Dr. Edward B. (Ted) Davis, Professor of the History of Science at Messiah College has written a nice piece on Christianity and Science in Historical Perspective. The article can be found in a number of different places online. The link on the title is to a recent posting at Q ideas. The article was also posted and discussed in three parts at BioLogos earlier this year and was originally written (as near as I can tell) for the Test of Faith course and is available for download there. The whole piece is well worth reading.
The major theme of Dr. Davis’s article is that the view of perpetual warfare between science and the Church misunderstands the history and context. At times there was conflict and there was certainly debate, but not generally or solely over scientific questions. There is also a real sense in which the Christian worldview played an important role in the development of science. To elaborate on this latter point toward the end of the piece Dr. Davis discusses the relationship between the scientific and pre-scientific views of nature.
Another central feature of the Scientific Revolution was the mechanical philosophy, according to which the world is an impersonal machine rather than an organism that acts semi-consciously for purposes of its own. This is nothing other than the modern scientific worldview. Mechanical philosophers challenged prevailing Aristotelian and Galenic notions, according to which ‘Nature’ is a wise and benevolent being that does nothing in vain, abhors a vacuum, and functions as the wisest physician. Boyle was the most influential advocate of the new view, and he assumed this role substantially for theological reasons. The mechanical philosophy was so attractive to him precisely because it gave clearer, more coherent explanations of nature, enabling genuine progress in practical knowledge in accord with the Genesis mandate. It also did away with the idea of a semi-divine ‘Nature’ as an intermediary between God and the world, thus underscoring divine sovereignty: nature is a created object, and its created properties and powers are the proper subject of our study. Finally, by focusing attention on the astonishing complexity and intricacy of the created order, the mechanical philosophy underscored the wisdom, power, and goodness of the Creator himself.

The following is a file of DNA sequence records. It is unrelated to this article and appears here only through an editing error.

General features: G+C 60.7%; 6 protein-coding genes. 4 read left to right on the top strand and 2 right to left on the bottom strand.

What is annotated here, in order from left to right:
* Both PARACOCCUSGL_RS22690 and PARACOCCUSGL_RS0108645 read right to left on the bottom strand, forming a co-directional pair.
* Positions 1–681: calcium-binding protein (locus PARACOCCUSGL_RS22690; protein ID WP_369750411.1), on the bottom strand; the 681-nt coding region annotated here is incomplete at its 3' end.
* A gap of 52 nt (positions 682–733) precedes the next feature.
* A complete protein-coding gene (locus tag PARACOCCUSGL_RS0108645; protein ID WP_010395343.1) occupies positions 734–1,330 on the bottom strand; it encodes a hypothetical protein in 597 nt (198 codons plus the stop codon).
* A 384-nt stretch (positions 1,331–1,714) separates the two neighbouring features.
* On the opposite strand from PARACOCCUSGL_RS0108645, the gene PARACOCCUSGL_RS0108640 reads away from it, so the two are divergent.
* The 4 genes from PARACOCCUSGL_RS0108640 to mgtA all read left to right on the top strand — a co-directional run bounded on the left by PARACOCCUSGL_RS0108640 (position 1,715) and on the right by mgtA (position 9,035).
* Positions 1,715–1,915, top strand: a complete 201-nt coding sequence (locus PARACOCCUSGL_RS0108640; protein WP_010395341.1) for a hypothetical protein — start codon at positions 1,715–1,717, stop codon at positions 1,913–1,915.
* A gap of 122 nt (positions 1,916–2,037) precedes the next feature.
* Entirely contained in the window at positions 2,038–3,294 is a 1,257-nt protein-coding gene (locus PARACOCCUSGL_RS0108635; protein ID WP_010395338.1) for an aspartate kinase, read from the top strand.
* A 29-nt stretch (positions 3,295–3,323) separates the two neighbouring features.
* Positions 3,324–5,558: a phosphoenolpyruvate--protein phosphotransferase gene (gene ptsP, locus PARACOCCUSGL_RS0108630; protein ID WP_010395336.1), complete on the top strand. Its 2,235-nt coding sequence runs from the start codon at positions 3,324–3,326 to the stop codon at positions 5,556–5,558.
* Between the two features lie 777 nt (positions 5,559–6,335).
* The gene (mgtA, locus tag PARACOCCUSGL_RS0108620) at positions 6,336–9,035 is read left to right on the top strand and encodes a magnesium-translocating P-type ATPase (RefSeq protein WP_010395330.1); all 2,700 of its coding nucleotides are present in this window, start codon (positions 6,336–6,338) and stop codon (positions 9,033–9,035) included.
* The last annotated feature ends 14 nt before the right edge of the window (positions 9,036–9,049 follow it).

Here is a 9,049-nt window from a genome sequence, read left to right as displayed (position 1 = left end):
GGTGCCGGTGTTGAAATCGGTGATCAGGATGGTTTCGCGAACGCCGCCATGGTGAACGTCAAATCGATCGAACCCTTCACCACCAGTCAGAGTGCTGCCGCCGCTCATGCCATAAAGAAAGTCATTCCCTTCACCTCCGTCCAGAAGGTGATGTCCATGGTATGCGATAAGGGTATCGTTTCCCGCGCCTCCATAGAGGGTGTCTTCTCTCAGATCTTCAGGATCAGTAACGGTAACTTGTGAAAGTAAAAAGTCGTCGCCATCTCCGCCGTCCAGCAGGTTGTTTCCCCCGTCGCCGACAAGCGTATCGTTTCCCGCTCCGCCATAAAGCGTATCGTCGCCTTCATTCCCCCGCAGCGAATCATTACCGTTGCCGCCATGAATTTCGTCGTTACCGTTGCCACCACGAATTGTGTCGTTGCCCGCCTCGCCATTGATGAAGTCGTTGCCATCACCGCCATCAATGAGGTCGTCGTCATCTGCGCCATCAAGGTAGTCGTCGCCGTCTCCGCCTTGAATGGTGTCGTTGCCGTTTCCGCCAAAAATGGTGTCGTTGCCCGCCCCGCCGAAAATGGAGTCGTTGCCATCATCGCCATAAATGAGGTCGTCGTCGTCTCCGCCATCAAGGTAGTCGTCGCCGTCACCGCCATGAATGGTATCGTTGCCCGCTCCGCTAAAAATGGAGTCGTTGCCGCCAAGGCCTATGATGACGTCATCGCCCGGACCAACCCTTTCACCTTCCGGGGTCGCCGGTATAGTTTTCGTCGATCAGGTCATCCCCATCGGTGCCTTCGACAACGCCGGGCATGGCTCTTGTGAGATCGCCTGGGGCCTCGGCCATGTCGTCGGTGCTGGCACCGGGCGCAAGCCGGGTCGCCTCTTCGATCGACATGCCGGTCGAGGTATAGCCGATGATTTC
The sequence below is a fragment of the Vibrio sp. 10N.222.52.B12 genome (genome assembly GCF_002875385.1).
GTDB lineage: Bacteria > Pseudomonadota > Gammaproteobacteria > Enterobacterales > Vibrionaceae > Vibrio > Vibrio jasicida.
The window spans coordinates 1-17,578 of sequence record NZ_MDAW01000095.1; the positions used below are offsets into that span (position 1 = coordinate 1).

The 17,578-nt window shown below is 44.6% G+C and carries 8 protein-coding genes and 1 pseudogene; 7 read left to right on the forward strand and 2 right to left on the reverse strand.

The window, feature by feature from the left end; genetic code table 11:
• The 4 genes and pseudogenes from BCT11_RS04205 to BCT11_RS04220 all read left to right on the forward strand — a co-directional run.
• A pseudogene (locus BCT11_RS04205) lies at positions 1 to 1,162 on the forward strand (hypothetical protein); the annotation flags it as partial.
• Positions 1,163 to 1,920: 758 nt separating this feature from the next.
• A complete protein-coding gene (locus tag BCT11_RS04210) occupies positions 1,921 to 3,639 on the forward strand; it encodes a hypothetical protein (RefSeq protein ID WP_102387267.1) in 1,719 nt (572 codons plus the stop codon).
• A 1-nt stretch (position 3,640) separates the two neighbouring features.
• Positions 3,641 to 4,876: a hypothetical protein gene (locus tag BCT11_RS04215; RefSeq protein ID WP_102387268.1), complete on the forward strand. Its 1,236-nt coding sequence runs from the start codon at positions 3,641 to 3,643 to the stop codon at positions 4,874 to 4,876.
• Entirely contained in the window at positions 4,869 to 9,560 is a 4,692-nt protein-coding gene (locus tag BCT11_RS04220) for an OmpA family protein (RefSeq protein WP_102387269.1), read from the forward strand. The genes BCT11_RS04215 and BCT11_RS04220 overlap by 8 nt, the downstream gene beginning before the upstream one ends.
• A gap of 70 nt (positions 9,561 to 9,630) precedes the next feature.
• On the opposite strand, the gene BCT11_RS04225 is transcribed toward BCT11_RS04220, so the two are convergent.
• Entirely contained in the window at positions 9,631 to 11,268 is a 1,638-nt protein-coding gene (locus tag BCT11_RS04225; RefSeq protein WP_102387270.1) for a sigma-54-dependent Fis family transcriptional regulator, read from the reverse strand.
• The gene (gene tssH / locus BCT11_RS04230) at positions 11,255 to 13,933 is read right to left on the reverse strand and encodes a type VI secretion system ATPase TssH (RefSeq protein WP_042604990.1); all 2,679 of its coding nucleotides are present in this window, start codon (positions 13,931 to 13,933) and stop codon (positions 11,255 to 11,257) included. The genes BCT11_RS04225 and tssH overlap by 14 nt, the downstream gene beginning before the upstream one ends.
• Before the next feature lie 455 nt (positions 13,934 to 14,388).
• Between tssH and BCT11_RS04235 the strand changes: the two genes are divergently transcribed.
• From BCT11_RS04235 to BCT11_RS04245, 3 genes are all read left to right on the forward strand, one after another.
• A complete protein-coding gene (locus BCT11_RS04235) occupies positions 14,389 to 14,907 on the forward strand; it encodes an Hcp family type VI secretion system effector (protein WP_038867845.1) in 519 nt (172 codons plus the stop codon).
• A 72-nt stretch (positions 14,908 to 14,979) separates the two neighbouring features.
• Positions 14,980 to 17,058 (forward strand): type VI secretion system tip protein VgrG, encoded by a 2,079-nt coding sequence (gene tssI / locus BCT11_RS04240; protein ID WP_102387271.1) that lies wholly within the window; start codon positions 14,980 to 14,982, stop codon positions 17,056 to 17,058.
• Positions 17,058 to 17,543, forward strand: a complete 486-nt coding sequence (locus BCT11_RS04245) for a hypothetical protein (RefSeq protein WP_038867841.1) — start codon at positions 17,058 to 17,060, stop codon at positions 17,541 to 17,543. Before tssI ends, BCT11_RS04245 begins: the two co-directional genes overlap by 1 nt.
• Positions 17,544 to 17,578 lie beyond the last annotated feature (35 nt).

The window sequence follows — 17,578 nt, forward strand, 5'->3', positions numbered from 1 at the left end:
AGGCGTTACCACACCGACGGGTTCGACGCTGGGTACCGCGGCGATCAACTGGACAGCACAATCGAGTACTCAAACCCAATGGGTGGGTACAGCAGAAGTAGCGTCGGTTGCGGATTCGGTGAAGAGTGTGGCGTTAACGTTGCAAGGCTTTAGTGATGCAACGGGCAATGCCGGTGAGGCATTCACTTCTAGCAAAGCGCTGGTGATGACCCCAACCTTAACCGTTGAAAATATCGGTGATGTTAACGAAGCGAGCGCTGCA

The view of nature as having a mind of its own is contrasted with nature as a created object with created properties amenable to systematic study. The conflict is between these two views. The mechanical view is at the root of the modern scientific project and is consistent with Christian views of the world. Certainly the idea that there is a creator is not part of the picture for many scientists today, but the idea that the world is predictable is at the core. In fact, this is the Central Doctrine that Alan Lightman discussed in his essay Does God Exist?. Dr. Lightman reflects on the “problem” introduced by a God who interacts with the world, regularity is simply assumed – while Dr. Davis points out that the very idea of the regularity of nature is a consistently Christian concept.
Is naturalism, that is the idea that nature is regular and rational, a Christian concept?
The picture is of Robert Boyle (1627–1691), one of the founders of modern chemistry and pioneers of the scientific method. The image is from wikipedia and is a reproduction of a portrait by Johann Kerseboom, 1689. Boyle was one of the figures involved in the scientific revolution and in the interaction between science and the Christian faith.A little bit later in his essay, after reflecting on the Medieval interest in divine will and divine reason, Dr. Davis continues: